For the continental Europeans, it seemed obvious that the UK should stay in the union. They used sentimental language about maintaining the sanctity of the union. Many associated the idea of separating with the EU with separating with Europe itself. On the other hand, English students tended to lean in the other direction. They used words like “independence” and “freedom.” They created a picture of a trapped nation. Shackled to a Union, which had strayed from its intended purpose.  

I’m not entirely sure where this is all going. I know that as an American, I can’t vote either way, but I wanted to show what an interesting time it is to be in the UK. It could all be nothing. Britain might vote to stay and Scotland’s discontent would fade back into whispers. Or, a break from the EU could cause a break within the UK. This is huge, yet most of the “youth” don’t know what is going on. They exist in their University bubble, much like the bubble that adorns Cornell.

This all has made me conjecture that University students go through a short, or extensive, period of withdrawal from the world. Most students are striking out on their own for the first time and are consumed by the overwhelming exhilaration and pressure of creating a new normal. As a result, we isolate ourselves within our routine and the world that directly affects our day to day.

I’m really not passing judgment on this syndrome, as long as it is short-lived. However, those who are living in the UK have a chance to experience a historic event, in real time. Speaking for myself, I wish I was still going to be in Scotland for the vote in June. Something tells me being in a Scottish pub when those results come out would have been quite the  memorable experience.


The Americans Are Coming

12742329_1001162806621317_2516213197319453218_nThis past weekend, my friend and I descended on the unsuspecting London. I reunited with Dara, another Cornellian, on her way back to America from a winter break program in India.

Our first day still doesn’t seem altogether real to me. We started off with the assumption that we would eat as much as possible. We wanted to see the changing of the guard, which started at 11:30. However, when the  morning arrived, we lazily arose and savored every bite of our corn flakes. By the time we had made it to the train and exchanged witty banter with Sam, the ticket booth operator, the dream of watching the changing of the guard was dead. We didn’t mourn it, however; instead we aimed our wandering feet at the British Museum.

But, before the museum, we had to stop for second breakfast. After all, we had made a solemn pledge to never stop eating, so we found a nice café for our rainy Friday. A café latte and salami sandwich later, and we were engaged in a heated debate about the necessity of dropping the H-bombs and the significance of the sinking of the Lusitania (after we invent a time machine, we are going to test out our conclusions, I’ll keep you posted). Once we had spent the correct amount of time discussing and watching the rain fill the world with whimsical fantasy, we continued on to the museum.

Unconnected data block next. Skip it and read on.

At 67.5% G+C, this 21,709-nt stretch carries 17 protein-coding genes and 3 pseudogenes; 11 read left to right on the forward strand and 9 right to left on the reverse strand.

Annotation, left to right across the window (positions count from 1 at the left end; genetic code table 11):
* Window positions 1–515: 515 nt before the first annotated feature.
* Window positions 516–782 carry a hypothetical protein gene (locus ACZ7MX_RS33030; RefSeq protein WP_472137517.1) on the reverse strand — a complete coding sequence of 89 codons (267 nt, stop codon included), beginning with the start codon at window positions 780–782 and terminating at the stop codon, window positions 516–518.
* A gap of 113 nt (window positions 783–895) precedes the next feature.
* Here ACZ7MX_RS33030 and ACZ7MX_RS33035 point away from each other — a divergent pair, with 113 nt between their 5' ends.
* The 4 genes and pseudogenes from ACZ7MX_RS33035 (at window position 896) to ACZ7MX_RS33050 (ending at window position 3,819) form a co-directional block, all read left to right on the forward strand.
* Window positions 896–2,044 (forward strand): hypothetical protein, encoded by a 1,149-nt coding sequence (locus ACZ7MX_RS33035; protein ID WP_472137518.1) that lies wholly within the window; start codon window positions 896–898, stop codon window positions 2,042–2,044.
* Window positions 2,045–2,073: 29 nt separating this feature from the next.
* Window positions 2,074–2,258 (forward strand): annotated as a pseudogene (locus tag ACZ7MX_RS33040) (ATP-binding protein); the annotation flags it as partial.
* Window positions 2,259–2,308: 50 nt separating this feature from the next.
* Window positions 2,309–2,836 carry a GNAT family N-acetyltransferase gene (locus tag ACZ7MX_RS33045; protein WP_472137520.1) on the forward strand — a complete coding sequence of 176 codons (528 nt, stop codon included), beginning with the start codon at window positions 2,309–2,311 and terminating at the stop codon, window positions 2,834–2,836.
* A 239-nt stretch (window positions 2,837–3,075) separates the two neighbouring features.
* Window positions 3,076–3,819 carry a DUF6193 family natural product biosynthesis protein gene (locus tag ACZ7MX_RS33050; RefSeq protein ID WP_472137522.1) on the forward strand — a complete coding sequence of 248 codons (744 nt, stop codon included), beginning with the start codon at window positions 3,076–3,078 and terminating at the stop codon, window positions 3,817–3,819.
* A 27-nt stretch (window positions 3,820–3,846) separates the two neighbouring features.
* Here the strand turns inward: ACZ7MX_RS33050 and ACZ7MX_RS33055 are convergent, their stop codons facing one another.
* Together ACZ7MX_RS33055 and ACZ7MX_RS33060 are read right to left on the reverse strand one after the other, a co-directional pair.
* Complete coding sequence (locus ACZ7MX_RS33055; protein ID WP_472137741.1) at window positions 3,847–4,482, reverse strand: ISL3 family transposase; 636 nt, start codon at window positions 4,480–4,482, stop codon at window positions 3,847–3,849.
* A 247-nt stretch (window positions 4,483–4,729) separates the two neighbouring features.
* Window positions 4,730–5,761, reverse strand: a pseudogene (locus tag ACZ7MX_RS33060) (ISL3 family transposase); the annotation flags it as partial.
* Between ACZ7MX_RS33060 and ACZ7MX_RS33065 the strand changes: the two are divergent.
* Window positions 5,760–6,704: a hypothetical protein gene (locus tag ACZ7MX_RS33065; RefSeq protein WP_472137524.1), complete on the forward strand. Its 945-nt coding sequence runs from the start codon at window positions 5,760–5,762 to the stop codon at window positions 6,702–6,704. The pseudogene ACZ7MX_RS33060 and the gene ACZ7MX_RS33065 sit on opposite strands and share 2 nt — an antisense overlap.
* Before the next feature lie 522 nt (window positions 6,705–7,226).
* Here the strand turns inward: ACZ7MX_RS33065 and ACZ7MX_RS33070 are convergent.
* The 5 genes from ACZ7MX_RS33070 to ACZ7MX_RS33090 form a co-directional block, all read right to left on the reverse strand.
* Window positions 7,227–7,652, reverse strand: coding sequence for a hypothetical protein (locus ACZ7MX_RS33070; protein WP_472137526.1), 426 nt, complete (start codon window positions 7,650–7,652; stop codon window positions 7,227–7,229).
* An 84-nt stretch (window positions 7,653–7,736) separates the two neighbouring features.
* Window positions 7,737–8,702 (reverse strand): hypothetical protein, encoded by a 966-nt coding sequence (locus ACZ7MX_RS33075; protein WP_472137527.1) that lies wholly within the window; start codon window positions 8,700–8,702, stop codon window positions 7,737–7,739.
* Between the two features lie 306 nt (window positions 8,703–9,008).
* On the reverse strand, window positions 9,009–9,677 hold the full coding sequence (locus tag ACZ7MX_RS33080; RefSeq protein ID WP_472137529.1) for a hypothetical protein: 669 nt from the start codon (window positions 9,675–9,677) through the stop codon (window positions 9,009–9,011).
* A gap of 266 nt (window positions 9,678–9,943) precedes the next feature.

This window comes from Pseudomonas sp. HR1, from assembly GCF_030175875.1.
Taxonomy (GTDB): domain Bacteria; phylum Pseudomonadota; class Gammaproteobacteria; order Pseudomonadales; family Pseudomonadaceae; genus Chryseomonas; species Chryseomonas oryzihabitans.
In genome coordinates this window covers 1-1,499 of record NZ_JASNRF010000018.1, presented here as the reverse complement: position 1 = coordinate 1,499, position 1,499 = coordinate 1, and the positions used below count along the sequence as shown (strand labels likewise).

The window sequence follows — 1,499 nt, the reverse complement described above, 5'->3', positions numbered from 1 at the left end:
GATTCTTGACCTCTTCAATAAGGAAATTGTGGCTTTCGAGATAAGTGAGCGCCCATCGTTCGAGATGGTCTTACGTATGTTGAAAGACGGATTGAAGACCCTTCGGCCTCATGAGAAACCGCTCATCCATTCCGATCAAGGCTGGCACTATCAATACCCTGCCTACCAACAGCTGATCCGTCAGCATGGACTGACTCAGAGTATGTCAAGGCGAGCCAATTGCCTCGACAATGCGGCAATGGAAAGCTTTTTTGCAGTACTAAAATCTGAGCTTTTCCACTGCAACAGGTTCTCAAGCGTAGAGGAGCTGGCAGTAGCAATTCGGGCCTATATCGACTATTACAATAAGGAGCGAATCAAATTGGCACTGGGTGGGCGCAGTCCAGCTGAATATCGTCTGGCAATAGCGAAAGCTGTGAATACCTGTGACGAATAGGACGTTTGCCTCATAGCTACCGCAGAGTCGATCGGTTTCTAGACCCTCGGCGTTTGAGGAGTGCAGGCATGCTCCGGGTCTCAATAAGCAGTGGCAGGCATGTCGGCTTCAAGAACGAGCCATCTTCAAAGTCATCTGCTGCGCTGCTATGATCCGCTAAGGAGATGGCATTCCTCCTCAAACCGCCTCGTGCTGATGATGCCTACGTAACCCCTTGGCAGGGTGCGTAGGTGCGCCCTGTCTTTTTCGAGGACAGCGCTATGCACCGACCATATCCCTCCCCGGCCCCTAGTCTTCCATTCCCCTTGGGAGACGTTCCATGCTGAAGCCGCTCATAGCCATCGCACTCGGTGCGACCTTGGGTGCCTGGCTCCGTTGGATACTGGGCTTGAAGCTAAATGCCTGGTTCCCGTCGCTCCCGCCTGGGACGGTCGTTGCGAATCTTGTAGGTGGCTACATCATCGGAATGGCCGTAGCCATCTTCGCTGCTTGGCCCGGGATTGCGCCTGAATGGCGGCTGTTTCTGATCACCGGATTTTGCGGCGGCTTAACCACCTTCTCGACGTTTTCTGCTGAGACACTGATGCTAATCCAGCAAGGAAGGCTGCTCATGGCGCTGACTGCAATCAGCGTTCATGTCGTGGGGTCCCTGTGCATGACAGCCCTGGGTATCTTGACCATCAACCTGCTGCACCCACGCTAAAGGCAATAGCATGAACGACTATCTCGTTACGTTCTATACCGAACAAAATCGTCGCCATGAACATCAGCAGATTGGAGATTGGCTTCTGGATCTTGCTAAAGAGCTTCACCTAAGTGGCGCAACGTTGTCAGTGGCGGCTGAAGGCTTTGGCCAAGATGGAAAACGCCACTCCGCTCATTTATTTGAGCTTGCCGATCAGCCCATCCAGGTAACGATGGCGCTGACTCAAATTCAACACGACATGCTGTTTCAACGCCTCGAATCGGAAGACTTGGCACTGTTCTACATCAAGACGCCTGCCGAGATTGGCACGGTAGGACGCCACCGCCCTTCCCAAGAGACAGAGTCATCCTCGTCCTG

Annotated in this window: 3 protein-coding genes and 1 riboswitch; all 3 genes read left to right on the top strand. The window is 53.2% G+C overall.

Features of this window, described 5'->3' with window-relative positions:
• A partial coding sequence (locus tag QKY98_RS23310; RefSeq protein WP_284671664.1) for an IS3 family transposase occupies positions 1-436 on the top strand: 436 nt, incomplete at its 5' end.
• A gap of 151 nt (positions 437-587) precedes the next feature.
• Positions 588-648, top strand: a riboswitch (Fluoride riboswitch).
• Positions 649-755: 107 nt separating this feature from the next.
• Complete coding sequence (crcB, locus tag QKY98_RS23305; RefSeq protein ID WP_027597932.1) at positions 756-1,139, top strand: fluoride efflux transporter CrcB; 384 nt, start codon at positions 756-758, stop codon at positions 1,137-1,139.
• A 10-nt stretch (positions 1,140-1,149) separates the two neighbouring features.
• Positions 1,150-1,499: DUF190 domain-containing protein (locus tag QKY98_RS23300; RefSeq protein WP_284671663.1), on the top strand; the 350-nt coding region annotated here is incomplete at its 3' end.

There are several wonderful things about the British Museum; for one thing, it’s free. For another, on a Friday afternoon, it is packed with the strangest assortment of rudderless people. As we joined the ambling herd learning about ancient Egypt and Greek pottery, it is equally rewarding to look at the person standing next to you. By doing this, Dara and I were able to save a family from years of therapy. There were scores of school children and one little girl had been separated from her group. We latched onto her emotional distress, probably recognizing a kindred spirit, and like heroes in disguise swooped in just as she was gearing up for a good cry. We decided to play the adults and help her back to her group. Spoilers: she found her way home, the monarchy still stands- have no fear.

Once Dara and I had our fill of the Elgin Marbles, we descended into the dark labyrinth of the London Tube and emerged completely lost. We did not despair, however, and our faith was rewarded by the Queen herself. For as we were walking, we stumbled across Buckingham Palace. When we saw the top of the gilded structure, I turned to Dara, deadly serious, “we need more food if we are going to do this.” Th12716395_1001162723287992_6463623277093108734_oat is how we came to be in front of Buckingham Palace at dusk eating the most glorious invention England has given the world:  jacket potatoes.

This was far from the end of our adventure. Arm in arm, we strolled past Westminster Abbey, the Parliament Building, and Big Ben. We went over the Thames in an attempt to find a theater, or at least the theater district. The ever outgoing Dara literally dragged me into the finest Marriott hotel that I had ever seen and employed a friendly concierge to point us in the right direction. He was from France and had more charm than two college girls could handle. Despite this, we tore ourselves from his side, and continued our search for the London stage. I had seen Miss Saigon when I was younger and was eager to see it again. But of course that would mean finding it, and as we were yet to find the National Gallery, clearly following directions was not our forte.

12734142_1001162773287987_1535968060063306990_nOn our way to the tube, we stumbled across an outdoor food festival. It had all types of cuisine sizzling on open stoves and saucepans. We did not have the willpower to pass that up. An incredibly long Kielbasa was in my future and Dara found some lovely gyro, for dessert we got almond, pistachio, and walnut baklava. It was perfection.